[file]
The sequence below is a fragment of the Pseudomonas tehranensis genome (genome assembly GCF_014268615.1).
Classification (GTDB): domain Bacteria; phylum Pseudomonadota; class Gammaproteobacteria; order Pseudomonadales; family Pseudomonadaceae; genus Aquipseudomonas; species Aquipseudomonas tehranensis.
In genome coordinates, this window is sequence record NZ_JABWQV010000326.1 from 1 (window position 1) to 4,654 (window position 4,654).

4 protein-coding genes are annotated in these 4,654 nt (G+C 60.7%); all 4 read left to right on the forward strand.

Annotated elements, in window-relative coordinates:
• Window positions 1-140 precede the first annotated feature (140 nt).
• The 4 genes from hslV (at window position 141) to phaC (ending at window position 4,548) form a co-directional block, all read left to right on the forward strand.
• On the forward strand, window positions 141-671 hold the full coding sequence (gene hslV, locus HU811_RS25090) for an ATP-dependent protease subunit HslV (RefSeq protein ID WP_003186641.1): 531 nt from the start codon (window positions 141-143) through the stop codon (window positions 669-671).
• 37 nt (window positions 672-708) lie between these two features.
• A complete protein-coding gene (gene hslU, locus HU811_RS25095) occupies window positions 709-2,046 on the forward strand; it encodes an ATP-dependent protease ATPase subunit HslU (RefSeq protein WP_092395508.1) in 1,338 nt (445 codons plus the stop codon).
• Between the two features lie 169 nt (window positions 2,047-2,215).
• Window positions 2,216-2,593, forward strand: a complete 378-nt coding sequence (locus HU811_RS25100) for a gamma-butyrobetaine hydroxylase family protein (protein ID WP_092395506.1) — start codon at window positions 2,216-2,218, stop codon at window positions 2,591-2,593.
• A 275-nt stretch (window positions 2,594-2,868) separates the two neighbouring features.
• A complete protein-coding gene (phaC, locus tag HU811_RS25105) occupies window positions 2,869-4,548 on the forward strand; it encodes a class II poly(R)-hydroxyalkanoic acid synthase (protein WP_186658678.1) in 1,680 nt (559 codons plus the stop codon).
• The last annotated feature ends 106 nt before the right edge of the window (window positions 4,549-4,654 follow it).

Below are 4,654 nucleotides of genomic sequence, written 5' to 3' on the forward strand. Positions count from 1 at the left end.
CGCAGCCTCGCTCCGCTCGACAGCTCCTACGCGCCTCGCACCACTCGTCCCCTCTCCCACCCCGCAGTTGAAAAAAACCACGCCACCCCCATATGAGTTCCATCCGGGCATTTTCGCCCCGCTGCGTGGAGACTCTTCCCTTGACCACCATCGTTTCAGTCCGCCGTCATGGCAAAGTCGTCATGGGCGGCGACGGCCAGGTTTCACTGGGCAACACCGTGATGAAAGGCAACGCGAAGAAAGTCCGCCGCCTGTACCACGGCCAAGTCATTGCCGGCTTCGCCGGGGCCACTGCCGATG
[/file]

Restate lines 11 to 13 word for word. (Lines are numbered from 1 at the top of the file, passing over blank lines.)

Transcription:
• Between the two features lie 169 nt (window positions 2,047-2,215).
• Window positions 2,216-2,593, forward strand: a complete 378-nt coding sequence (locus HU811_RS25100) for a gamma-butyrobetaine hydroxylase family protein (protein ID WP_092395506.1) — start codon at window positions 2,216-2,218, stop codon at window positions 2,591-2,593.
• A 275-nt stretch (window positions 2,594-2,868) separates the two neighbouring features.